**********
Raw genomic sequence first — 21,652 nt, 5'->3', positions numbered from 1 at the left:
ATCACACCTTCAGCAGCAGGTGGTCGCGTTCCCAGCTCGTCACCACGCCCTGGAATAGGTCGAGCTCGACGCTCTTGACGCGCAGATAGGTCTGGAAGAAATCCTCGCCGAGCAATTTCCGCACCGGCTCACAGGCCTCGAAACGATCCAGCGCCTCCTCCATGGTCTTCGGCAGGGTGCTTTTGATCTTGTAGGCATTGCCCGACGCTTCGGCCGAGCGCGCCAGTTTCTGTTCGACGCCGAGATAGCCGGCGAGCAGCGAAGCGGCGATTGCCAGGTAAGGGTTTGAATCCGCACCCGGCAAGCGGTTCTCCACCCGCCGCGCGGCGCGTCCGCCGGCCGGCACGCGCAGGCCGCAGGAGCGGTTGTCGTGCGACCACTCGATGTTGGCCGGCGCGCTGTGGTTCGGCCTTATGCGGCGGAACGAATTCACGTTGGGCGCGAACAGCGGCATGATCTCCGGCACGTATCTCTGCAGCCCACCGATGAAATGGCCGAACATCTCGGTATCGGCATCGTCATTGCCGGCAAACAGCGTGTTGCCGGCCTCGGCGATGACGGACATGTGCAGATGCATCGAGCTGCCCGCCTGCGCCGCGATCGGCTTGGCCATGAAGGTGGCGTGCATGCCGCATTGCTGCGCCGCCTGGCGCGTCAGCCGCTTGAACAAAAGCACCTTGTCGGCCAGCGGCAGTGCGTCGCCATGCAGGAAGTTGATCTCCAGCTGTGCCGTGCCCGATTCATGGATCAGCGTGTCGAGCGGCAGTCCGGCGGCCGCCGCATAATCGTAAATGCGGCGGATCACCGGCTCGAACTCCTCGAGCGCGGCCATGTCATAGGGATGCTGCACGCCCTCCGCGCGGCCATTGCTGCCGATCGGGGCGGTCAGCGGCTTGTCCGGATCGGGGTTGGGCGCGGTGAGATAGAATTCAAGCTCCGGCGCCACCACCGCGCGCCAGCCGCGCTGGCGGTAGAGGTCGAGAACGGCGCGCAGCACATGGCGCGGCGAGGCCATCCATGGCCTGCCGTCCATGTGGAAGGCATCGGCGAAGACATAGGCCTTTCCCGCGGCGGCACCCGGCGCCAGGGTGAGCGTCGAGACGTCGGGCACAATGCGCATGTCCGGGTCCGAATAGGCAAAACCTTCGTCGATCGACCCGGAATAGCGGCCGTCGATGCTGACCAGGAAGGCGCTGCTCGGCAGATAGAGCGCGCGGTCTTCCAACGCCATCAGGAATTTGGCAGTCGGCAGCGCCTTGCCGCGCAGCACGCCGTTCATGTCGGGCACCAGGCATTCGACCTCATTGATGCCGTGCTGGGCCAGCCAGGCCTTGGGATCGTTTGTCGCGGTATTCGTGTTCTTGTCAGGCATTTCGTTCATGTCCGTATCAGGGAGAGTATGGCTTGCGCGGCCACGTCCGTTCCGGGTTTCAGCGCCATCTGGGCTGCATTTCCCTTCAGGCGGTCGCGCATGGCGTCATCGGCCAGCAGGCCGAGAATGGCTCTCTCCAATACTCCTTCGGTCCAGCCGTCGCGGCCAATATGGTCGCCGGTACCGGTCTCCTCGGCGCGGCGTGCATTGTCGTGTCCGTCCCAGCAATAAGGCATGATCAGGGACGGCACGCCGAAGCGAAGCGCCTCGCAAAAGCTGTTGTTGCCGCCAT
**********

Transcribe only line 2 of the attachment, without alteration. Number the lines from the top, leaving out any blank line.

ATCACACCTTCAGCAGCAGGTGGTCGCGTTCCCAGCTCGTCACCACGCCCTGGAATAGGTCGAGCTCGACGCTCTTGACGCGCAGATAGGTCTGGAAGAAATCCTCGCCGAGCAATTTCCGCACCGGCTCACAGGCCTCGAAACGATCCAGCGCCTCCTCCATGGTCTTCGGCAGGGTGCTTTTGATCTTGTAGGCATTGCCCGACGCTTCGGCCGAGCGCGCCAGTTTCTGTTCGACGCCGAGATAGCCGGCGAGCAGCGAAGCGGCGATTGCCAGGTAAGGGTTTGAATCCGCACCCGGCAAGCGGTTCTCCACCCGCCGCGCGGCGCGTCCGCCGGCCGGCACGCGCAGGCCGCAGGAGCGGTTGTCGTGCGACCACTCGATGTTGGCCGGCGCGCTGTGGTTCGGCCTTATGCGGCGGAACGAATTCACGTTGGGCGCGAACAGCGGCATGATCTCCGGCACGTATCTCTGCAGCCCACCGATGAAATGGCCGAACATCTCGGTATCGGCATCGTCATTGCCGGCAAACAGCGTGTTGCCGGCCTCGGCGATGACGGACATGTGCAGATGCATCGAGCTGCCCGCCTGCGCCGCGATCGGCTTGGCCATGAAGGTGGCGTGCATGCCGCATTGCTGCGCCGCCTGGCGCGTCAGCCGCTTGAACAAAAGCACCTTGTCGGCCAGCGGCAGTGCGTCGCCATGCAGGAAGTTGATCTCCAGCTGTGCCGTGCCCGATTCATGGATCAGCGTGTCGAGCGGCAGTCCGGCGGCCGCCGCATAATCGTAAATGCGGCGGATCACCGGCTCGAACTCCTCGAGCGCGGCCATGTCATAGGGATGCTGCACGCCCTCCGCGCGGCCATTGCTGCCGATCGGGGCGGTCAGCGGCTTGTCCGGATCGGGGTTGGGCGCGGTGAGATAGAATTCAAGCTCCGGCGCCACCACCGCGCGCCAGCCGCGCTGGCGGTAGAGGTCGAGAACGGCGCGCAGCACATGGCGCGGCGAGGCCATCCATGGCCTGCCGTCCATGTGGAAGGCATCGGCGAAGACATAGGCCTTTCCCGCGGCGGCACCCGGCGCCAGGGTGAGCGTCGAGACGTCGGGCACAATGCGCATGTCCGGGTCCGAATAGGCAAAACCTTCGTCGATCGACCCGGAATAGCGGCCGTCGATGCTGACCAGGAAGGCGCTGCTCGGCAGATAGAGCGCGCGGTCTTCCAACGCCATCAGGAATTTGGCAGTCGGCAGCGCCTTGCCGCGCAGCACGCCGTTCATGTCGGGCACCAGGCATTCGACCTCATTGATGCCGTGCTGGGCCAGCCAGGCCTTGGGATCGTTTGTCGCGGTATTCGTGTTCTTGTCAGGCATTTCGTTCATGTCCGTATCAGGGAGAGTATGGCTTGCGCGGCCACGTCCGTTCCGGGTTTCAGCGCCATCTGGGCTGCATTTCCCTTCAGGCGGTCGCGCATGGCGTCATCGGCCAGCAGGCCGAGAATGGCTCTCTCCAATACTCCTTCGGTCCAGCCGTCGCGGCCAATATGGTCGCCGGTACCGGTCTCCTCGGCGCGGCGTGCATTGTCGTGTCCGTCCCAGCAATAAGGCATGATCAGGGACGGCACGCCGAAGCGAAGCGCCTCGCAAAAGCTGTTGTTGCCGCCAT